Sensory Perception of an Oral Rehydration Solution during Exercise in the Heat

dc.contributor.authorKitson O
dc.contributor.authorRutherfurd-Markwick K
dc.contributor.authorFoskett A
dc.contributor.authorLee JKW
dc.contributor.authorDiako C
dc.contributor.authorWong M
dc.contributor.authorAli A
dc.description© 2021 by the authors.
dc.description.abstractProlonged exercise in the heat elicits a number of physiological changes as glycogen stores are low and water and electrolytes are lost through sweat. However, it is unclear whether these changes provoke an increase in liking of saltiness and, therefore, palatability of an oral rehydration solution (ORS). Twenty-seven recreationally active participants (n = 13 males; n = 14 females) completed sensory analysis of an ORS, a traditional sports drink (TS), and a flavored water placebo (PL) at rest and during 60 min (3 × 20-min bouts) of cycling exercise at 70% age-predicted maximum heart rate (HRmax) at 35.3 ± 1.4 °C and 41 ± 6% relative humidity. Before and after every 20 min of exercise, drinks were rated (using 20-mL beverage samples) based on liking of sweetness, liking of saltiness, thirst-quenching ability, and overall liking on a nine-point hedonic scale. Hydration status was assessed by changes in semi-nude body mass, saliva osmolality (SOsm), and saliva total protein concentration (SPC). After 60 min of exercise, participants lost 1.36 ± 0.39% (mean ± SD) of body mass and there were increases in SOsm and SPC. At all time points, liking of sweetness, saltiness, thirst-quenching ability, and overall liking was higher for the TS and PL compared to the ORS (p < 0.05). However, the saltiness liking and thirst-quenching ability of the ORS increased after 60 min of exercise compared to before exercise (p < 0.05). There was also a change in predictors of overall liking with pre-exercise ratings mostly determined by liking of sweetness, saltiness, and thirst-quenching ability (p < 0.001), whereas only liking of saltiness predicted overall liking post-exercise (R2 = 0.751; p < 0.001). There appears to be a hedonic shift during exercise in which the perception of saltiness becomes the most important predictor of overall liking. This finding supports the potential use of an ORS as a valuable means of hydration during the latter stages of prolonged and/or intense exercise in the heat.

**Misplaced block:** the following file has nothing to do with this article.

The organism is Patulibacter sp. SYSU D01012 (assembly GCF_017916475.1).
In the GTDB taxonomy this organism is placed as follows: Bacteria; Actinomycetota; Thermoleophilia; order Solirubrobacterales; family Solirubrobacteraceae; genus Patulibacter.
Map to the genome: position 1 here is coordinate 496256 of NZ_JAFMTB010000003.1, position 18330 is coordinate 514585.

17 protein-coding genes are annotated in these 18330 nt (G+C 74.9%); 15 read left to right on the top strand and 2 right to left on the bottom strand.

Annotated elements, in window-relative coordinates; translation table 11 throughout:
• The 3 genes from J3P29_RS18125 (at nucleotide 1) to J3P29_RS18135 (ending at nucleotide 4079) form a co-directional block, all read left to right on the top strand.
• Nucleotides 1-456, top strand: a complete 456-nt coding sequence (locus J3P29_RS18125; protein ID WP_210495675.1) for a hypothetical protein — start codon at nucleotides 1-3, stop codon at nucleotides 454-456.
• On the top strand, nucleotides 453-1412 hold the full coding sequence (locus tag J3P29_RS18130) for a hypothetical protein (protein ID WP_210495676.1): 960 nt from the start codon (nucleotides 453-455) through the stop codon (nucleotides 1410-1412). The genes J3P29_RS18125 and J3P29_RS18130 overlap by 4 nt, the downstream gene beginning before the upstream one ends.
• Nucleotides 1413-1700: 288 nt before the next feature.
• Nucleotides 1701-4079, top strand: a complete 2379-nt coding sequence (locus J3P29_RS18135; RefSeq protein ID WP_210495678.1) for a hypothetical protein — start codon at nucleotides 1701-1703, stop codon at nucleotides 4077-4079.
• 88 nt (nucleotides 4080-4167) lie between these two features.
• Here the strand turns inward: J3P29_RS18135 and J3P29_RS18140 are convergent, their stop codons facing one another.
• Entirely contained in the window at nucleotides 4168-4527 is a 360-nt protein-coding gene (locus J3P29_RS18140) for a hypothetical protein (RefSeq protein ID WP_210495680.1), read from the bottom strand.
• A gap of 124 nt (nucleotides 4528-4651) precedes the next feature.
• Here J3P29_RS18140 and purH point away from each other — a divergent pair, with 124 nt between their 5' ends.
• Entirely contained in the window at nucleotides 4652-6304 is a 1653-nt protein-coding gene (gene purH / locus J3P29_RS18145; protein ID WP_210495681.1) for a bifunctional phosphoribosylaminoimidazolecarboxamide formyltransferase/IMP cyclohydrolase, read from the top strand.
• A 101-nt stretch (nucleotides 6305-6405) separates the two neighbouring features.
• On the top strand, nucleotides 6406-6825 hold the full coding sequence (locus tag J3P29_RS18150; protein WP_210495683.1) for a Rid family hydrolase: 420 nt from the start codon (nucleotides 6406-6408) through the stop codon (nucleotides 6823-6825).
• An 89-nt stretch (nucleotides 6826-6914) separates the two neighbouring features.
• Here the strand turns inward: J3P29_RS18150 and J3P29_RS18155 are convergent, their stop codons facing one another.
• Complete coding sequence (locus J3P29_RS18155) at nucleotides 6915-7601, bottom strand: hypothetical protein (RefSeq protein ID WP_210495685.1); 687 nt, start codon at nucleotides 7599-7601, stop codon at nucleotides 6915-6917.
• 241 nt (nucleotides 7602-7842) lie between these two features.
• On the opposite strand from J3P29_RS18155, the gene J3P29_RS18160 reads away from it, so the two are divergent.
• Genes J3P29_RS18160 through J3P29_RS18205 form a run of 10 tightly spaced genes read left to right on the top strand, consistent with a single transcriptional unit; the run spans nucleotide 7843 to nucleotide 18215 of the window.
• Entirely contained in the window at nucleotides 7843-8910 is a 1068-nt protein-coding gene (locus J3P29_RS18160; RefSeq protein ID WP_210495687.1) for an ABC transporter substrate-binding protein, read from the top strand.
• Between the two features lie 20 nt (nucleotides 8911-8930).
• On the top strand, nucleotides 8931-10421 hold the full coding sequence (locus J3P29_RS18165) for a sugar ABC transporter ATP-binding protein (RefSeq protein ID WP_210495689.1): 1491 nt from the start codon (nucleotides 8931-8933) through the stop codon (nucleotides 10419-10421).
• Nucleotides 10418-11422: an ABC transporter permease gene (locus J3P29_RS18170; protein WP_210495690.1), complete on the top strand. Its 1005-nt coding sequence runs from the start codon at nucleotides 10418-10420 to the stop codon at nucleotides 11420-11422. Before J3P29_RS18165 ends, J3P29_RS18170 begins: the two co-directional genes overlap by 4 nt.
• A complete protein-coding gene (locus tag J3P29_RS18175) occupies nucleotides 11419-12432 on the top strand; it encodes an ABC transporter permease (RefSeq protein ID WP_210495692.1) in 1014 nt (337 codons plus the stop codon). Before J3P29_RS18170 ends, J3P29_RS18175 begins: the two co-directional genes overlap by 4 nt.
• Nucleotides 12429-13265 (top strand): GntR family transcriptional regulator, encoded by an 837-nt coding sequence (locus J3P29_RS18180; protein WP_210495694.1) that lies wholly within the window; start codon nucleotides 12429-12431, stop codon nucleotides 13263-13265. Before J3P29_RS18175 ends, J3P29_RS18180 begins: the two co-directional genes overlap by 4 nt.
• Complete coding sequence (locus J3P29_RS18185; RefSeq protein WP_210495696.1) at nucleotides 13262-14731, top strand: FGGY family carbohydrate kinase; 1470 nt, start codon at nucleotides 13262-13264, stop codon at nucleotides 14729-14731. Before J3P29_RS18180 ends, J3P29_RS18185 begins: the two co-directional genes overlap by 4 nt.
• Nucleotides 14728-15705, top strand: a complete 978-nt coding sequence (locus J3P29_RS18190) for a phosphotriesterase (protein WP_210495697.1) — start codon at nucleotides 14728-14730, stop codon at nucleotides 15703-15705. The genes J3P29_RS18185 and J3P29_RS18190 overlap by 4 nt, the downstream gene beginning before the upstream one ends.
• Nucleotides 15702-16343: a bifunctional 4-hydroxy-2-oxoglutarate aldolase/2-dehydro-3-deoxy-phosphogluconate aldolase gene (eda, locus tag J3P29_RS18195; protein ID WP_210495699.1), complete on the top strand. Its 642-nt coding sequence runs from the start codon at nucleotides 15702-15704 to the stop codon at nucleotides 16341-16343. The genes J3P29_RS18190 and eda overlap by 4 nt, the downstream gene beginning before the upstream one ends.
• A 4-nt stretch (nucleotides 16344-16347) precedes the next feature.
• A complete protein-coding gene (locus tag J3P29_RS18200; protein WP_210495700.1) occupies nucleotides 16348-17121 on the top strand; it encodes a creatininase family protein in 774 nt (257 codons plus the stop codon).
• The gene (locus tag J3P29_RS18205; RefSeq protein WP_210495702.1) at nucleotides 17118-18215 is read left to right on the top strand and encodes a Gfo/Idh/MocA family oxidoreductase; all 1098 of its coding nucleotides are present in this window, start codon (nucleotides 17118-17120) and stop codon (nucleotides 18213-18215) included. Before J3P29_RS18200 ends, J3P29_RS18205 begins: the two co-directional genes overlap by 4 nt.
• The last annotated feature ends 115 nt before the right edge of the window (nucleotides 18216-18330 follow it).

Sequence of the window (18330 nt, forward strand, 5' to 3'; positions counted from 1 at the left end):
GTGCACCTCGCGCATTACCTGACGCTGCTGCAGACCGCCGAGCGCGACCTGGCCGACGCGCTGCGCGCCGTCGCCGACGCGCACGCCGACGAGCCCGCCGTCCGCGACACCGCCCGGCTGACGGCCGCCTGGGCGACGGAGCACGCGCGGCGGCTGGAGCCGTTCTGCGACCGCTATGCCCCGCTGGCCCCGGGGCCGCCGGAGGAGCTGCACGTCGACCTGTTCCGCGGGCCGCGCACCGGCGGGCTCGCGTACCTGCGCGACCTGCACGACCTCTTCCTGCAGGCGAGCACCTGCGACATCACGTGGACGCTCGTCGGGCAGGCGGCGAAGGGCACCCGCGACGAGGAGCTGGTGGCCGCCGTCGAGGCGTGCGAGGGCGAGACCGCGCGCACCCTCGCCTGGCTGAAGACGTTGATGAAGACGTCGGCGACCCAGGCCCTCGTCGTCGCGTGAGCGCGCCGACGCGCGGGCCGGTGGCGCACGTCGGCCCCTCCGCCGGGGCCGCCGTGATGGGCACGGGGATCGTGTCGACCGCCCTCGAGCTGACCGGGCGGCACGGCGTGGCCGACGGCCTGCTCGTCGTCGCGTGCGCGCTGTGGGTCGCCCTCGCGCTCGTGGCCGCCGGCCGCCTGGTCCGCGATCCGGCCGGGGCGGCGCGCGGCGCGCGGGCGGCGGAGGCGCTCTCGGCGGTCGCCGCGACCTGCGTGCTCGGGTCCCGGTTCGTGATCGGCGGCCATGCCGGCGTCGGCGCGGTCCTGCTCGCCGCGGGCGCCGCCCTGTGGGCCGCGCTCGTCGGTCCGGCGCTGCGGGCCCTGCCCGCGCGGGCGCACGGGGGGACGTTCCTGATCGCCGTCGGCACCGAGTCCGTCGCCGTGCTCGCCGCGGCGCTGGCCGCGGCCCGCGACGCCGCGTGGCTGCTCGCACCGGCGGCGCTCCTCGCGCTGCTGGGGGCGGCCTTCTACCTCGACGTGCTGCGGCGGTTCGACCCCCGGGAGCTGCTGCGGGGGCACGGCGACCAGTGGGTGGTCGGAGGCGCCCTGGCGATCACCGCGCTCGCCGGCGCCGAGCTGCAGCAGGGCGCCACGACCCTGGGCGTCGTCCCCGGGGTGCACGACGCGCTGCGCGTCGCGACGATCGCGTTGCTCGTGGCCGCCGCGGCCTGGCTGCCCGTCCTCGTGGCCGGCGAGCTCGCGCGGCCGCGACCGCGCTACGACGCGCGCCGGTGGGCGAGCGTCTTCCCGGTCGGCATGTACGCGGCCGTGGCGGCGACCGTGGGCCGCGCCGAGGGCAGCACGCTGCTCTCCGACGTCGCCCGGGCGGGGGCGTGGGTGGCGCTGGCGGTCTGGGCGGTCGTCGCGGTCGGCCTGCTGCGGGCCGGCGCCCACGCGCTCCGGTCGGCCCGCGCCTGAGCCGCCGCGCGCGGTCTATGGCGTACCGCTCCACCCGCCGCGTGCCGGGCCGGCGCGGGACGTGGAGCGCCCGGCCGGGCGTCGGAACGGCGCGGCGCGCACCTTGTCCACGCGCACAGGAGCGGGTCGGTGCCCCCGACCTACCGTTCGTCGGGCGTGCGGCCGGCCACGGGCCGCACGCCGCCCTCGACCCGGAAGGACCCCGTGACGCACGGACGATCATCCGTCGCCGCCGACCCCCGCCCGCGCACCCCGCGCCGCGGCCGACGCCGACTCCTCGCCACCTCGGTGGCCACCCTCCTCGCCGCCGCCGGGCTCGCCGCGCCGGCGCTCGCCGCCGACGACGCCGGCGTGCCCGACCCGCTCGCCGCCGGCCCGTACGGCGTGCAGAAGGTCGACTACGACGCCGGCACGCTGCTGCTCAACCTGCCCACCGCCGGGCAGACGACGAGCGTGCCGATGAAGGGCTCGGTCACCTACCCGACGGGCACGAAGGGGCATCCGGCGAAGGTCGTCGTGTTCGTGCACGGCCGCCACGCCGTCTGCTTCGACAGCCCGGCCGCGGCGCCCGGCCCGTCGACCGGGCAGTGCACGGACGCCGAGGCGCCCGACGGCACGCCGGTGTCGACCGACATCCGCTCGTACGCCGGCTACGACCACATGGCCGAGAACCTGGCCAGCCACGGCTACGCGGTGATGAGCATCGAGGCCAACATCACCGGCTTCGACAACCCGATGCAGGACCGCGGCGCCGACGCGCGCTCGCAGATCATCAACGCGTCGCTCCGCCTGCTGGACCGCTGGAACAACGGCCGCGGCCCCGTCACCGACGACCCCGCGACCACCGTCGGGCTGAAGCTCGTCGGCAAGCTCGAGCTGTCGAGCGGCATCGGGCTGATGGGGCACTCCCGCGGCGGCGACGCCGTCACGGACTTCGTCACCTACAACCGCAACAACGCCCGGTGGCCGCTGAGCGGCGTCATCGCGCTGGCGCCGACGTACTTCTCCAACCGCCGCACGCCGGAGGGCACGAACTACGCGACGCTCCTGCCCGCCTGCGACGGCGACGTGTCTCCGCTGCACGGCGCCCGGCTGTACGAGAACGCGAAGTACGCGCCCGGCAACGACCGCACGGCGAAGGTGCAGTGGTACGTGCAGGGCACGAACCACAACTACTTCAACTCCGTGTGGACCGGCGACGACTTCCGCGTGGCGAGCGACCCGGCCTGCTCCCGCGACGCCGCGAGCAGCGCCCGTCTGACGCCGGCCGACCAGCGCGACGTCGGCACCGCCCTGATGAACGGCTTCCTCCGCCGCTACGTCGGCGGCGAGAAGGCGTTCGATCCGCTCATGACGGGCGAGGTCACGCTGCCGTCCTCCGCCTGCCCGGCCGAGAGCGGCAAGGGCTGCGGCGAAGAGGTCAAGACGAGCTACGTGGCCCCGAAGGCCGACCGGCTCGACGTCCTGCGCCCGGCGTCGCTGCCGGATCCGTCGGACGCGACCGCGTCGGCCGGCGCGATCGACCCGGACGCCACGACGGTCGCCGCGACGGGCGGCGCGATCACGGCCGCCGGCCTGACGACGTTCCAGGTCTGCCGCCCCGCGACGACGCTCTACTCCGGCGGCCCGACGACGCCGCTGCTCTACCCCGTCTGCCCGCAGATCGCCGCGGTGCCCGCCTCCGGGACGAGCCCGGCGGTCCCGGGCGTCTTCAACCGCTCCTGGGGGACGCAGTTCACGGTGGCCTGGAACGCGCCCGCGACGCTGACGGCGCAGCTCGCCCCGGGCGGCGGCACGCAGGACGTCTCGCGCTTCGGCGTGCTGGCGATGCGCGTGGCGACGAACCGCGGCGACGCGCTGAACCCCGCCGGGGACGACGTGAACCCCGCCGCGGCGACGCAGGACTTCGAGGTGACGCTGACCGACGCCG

dc.identifierARTN 3313
dc.identifier.citationNUTRIENTS, 2021, 13 (10)
dc.publisherMDPI (Basel, Switzerland)
dc.rightsCC BY
dc.subjectsports drinks
dc.subject.anzsrc0908 Food Sciences
dc.subject.anzsrc1111 Nutrition and Dietetics
dc.titleSensory Perception of an Oral Rehydration Solution during Exercise in the Heat
dc.typeJournal article
pubs.notesNot known
pubs.organisational-group/Massey University
pubs.organisational-group/Massey University/College of Health
pubs.organisational-group/Massey University/College of Health/PVC's Office - College of Health
pubs.organisational-group/Massey University/College of Health/School of Health Science
pubs.organisational-group/Massey University/College of Health/School of Sport, Exercise and Nutrition
pubs.organisational-group/Massey University/College of Sciences
pubs.organisational-group/Massey University/College of Sciences/School of Food and Advanced Technology
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